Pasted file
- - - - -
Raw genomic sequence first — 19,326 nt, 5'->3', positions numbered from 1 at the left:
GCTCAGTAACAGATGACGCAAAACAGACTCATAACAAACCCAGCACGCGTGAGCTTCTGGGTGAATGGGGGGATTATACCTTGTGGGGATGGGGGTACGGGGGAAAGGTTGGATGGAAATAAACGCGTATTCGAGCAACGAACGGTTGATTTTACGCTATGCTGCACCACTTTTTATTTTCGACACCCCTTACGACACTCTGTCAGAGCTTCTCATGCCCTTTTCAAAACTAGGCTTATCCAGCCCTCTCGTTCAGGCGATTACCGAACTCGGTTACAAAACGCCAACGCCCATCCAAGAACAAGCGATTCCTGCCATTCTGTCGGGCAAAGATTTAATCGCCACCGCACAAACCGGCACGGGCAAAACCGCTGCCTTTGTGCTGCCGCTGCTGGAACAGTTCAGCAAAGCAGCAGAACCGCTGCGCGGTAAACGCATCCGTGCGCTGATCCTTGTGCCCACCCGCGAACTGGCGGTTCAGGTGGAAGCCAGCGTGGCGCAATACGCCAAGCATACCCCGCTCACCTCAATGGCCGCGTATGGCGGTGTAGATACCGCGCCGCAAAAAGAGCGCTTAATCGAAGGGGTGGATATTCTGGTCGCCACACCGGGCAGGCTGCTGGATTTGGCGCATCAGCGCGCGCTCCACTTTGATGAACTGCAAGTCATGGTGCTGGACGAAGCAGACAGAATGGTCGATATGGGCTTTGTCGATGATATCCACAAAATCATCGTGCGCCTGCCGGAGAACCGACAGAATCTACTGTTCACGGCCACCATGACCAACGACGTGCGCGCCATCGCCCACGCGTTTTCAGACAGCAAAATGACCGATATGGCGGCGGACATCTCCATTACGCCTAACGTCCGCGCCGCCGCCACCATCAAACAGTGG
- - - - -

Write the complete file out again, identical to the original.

Raw genomic sequence first — 19,326 nt, 5'->3', positions numbered from 1 at the left:
GCTCAGTAACAGATGACGCAAAACAGACTCATAACAAACCCAGCACGCGTGAGCTTCTGGGTGAATGGGGGGATTATACCTTGTGGGGATGGGGGTACGGGGGAAAGGTTGGATGGAAATAAACGCGTATTCGAGCAACGAACGGTTGATTTTACGCTATGCTGCACCACTTTTTATTTTCGACACCCCTTACGACACTCTGTCAGAGCTTCTCATGCCCTTTTCAAAACTAGGCTTATCCAGCCCTCTCGTTCAGGCGATTACCGAACTCGGTTACAAAACGCCAACGCCCATCCAAGAACAAGCGATTCCTGCCATTCTGTCGGGCAAAGATTTAATCGCCACCGCACAAACCGGCACGGGCAAAACCGCTGCCTTTGTGCTGCCGCTGCTGGAACAGTTCAGCAAAGCAGCAGAACCGCTGCGCGGTAAACGCATCCGTGCGCTGATCCTTGTGCCCACCCGCGAACTGGCGGTTCAGGTGGAAGCCAGCGTGGCGCAATACGCCAAGCATACCCCGCTCACCTCAATGGCCGCGTATGGCGGTGTAGATACCGCGCCGCAAAAAGAGCGCTTAATCGAAGGGGTGGATATTCTGGTCGCCACACCGGGCAGGCTGCTGGATTTGGCGCATCAGCGCGCGCTCCACTTTGATGAACTGCAAGTCATGGTGCTGGACGAAGCAGACAGAATGGTCGATATGGGCTTTGTCGATGATATCCACAAAATCATCGTGCGCCTGCCGGAGAACCGACAGAATCTACTGTTCACGGCCACCATGACCAACGACGTGCGCGCCATCGCCCACGCGTTTTCAGACAGCAAAATGACCGATATGGCGGCGGACATCTCCATTACGCCTAACGTCCGCGCCGCCGCCACCATCAAACAGTGG